The State, the local economy and the society have benefited from the privatization of the Port of Limassol and this can be seen both in the numbers and in the other data that the Ministry has in front of it, the Ministry of Transport, Communications and Works responds to the statement AKEL Mr. Stefanou Stefanou after the meeting of the Finance Committee for the budget of the Cyprus Ports Authority.
The answer of the Ministry
Total trade through Limassol Port has increased in recent years. Revenues from the Port of Limassol have increased significantly compared to before, mainly due to the successful acquisition of port work, showing that through such moves the state can significantly increase its resources for the benefit of society and citizens. Specifically, the benefit of the State, from 2017 until today amounts to the amount of € 201.6 million, while for the period 2012-2016 it amounted to € 116.5m.
In addition to the above revenues, the three companies have invested significant funds amounting to € 50 million with the aim of improving, securing and automating port service as much as possible. This has been achieved through the development of appropriate software systems, the installation of security systems, investments in new equipment and the upgrading of existing equipment, staff training as well as the maintenance and upgrading of infrastructure.
The charges before the amendment of the law were complex, opaque and included many distortions, while at the same time there was a subsidy of some products to the detriment of others. Therefore, there was a political decision to modify the charges. Relevant legislation was approved by the House of Representatives. As a result the charges have been simplified by having a single charge for each container instead of varying the price depending on the type of product, a practice that applies in most ports. This has resulted in some charges being reduced and some being increased.
On average, however, the charges remain the same, as a relevant study shows, while at the same time some products were identified that would have higher charges and which are the minority. For this purpose, and for the first three years (transitional period), there was a compensation mechanism for the specific products. The above mechanism is provided in both the relevant law and the Concession Agreements. From January 2020, the date on which the transitional period ended, the Ministry is in consultation with the administrator to find a solution that does not create problems of distortion of competition and state aid. At the same time, at the beginning of 2021, the Ministry has announced a tender for the purchase of services to examine all non-regulated charges.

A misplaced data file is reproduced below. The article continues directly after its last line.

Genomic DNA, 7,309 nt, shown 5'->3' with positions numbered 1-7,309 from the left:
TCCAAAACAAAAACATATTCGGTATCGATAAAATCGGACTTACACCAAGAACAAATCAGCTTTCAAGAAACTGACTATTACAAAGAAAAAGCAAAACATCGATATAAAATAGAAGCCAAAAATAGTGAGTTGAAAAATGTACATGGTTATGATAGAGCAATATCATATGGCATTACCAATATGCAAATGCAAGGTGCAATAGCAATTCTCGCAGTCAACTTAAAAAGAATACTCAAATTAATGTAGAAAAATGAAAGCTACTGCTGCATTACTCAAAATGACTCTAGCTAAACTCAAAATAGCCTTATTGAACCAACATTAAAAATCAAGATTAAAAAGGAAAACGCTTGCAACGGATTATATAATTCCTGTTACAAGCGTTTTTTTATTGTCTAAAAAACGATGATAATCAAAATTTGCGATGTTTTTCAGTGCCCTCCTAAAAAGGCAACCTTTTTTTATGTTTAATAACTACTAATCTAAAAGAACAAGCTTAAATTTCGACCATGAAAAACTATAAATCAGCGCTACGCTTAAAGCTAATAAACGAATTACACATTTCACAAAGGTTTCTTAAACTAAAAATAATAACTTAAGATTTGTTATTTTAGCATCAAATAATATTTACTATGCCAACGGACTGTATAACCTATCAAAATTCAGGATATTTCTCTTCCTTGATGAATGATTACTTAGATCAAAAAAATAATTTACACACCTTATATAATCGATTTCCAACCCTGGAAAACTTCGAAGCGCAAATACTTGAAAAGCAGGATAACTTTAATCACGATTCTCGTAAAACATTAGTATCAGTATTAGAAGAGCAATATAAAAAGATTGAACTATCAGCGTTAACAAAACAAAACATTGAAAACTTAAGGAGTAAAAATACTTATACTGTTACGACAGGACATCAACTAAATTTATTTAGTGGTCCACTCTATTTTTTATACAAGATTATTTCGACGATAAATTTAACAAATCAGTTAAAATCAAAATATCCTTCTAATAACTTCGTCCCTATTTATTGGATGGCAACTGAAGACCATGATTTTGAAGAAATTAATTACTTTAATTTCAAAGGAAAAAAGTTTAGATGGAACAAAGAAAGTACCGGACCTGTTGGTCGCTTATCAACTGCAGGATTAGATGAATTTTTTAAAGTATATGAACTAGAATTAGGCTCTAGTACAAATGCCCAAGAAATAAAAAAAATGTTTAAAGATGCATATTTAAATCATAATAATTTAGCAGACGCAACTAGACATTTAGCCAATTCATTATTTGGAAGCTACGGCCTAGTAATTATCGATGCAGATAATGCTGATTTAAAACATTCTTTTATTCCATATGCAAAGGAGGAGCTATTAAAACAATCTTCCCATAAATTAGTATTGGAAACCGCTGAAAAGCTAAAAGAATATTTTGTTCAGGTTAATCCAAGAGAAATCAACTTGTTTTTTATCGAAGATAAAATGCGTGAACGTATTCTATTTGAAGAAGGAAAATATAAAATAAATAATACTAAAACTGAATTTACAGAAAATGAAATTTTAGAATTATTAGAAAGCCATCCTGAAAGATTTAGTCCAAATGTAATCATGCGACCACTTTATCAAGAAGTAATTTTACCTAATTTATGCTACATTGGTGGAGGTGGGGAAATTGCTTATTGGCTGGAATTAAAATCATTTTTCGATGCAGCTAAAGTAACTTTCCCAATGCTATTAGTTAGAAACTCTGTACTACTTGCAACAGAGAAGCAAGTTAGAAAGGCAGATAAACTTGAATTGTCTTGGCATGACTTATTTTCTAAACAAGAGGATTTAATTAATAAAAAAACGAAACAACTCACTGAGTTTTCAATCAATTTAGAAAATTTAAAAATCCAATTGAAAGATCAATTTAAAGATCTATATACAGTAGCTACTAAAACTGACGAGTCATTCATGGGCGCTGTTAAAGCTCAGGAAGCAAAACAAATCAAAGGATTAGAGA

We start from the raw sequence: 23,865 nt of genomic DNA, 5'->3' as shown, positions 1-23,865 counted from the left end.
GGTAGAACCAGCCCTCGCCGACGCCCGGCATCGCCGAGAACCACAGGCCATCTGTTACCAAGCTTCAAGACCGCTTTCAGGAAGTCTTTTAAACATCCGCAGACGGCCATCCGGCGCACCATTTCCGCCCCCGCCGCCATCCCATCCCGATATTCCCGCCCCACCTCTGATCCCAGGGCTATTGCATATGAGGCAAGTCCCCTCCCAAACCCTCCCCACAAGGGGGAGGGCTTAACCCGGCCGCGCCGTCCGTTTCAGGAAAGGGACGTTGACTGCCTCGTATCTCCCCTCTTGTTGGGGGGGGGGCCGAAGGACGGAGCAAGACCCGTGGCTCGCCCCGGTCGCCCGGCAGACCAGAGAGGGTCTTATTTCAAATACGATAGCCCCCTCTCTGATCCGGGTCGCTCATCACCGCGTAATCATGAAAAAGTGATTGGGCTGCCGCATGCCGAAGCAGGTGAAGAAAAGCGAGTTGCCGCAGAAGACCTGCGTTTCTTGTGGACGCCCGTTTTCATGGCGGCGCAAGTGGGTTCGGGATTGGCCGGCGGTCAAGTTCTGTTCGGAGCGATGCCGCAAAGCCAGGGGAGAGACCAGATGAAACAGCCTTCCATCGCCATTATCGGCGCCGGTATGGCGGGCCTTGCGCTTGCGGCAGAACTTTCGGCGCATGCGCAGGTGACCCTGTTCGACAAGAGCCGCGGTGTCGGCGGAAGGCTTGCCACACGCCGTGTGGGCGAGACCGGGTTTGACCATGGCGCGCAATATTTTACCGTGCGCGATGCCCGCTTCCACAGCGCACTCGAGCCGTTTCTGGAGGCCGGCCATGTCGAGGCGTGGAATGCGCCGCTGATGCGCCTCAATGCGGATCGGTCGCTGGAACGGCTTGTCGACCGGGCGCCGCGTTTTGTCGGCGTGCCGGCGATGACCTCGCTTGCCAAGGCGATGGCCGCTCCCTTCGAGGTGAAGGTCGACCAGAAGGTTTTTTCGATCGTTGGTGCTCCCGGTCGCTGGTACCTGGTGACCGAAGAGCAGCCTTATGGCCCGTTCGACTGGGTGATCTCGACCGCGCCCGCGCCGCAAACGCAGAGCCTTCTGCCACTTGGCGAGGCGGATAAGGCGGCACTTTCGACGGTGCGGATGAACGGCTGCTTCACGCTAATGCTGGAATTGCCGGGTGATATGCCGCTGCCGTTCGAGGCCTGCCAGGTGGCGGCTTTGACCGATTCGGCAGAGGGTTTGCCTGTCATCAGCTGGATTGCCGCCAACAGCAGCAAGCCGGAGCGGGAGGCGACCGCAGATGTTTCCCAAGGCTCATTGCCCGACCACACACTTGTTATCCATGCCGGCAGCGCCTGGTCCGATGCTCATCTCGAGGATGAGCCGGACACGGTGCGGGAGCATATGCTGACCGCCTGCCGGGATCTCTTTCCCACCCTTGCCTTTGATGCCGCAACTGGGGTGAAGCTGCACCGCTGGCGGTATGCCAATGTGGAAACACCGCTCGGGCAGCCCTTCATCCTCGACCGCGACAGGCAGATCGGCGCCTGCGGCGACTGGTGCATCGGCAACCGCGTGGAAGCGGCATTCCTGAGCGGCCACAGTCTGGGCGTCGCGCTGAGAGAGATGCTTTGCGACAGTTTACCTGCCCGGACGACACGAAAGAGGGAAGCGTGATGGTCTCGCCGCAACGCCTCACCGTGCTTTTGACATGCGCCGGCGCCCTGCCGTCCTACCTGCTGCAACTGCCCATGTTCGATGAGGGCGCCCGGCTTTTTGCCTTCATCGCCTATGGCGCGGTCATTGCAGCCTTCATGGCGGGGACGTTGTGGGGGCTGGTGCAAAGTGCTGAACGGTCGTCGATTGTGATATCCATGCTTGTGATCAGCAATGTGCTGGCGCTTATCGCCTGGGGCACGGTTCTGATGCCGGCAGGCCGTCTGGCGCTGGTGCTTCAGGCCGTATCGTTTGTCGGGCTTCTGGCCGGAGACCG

The charge for the use of the anchorage is a regulated charge with a ceiling based on the legislation. This charge does not apply to ships waiting to enter port to be serviced. In addition, it is noted that for this service there is competition from other anchorages such as the Monastery and Larnaca. An example of the competition that exists is the cruise ships that are currently parked due to a pandemic at the anchorage of the Monastery. The goal of the State is to apply the principles of free market and competition.
With regard to transit trade, the Ministry is already working on a plan to turn Cyprus into a transit trade center.
Finally, it is mentioned that today, 4 years after the start of the management of the Port by private managers, the works in the port are carried out without any particular problems. The port is able to serve 24 hours a day and weekends, when and if there is a relative need and the average service time of trucks has been reduced to 18 minutes.
The statement of Mr. Stefanos Stefanos
“Yesterday's assumptions of the Ministry of Transport for the port of Limassol prove how harmful the prescriptions of privatizations are for the economy and society. At the same time, they prove that the agreement concluded by the DISY government for the sale of the port is bad and heterogeneous for the place.
The government's much-publicized announcements and predictions of the immediate benefits of privatization were flatly refuted. The numbers speak for themselves. Port and berth charges have increased. Transit trade declined. The cost for Cypriot exports has increased. Ships and businesses are now avoiding the port of Limassol.
The dogmatism of the DISY government to privatize and sell off the public wealth of the country to big private interests is a recipe that harms the interests of our place and our people “.